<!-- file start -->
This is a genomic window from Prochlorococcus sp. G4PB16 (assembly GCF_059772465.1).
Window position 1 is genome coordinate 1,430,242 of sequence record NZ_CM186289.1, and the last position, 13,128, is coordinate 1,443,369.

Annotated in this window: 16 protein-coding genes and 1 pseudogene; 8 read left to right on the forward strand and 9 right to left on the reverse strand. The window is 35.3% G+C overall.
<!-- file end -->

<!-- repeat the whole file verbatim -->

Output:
This is a genomic window from Prochlorococcus sp. G4PB16 (assembly GCF_059772465.1).
Window position 1 is genome coordinate 1,430,242 of sequence record NZ_CM186289.1, and the last position, 13,128, is coordinate 1,443,369.

Annotated in this window: 16 protein-coding genes and 1 pseudogene; 8 read left to right on the forward strand and 9 right to left on the reverse strand. The window is 35.3% G+C overall.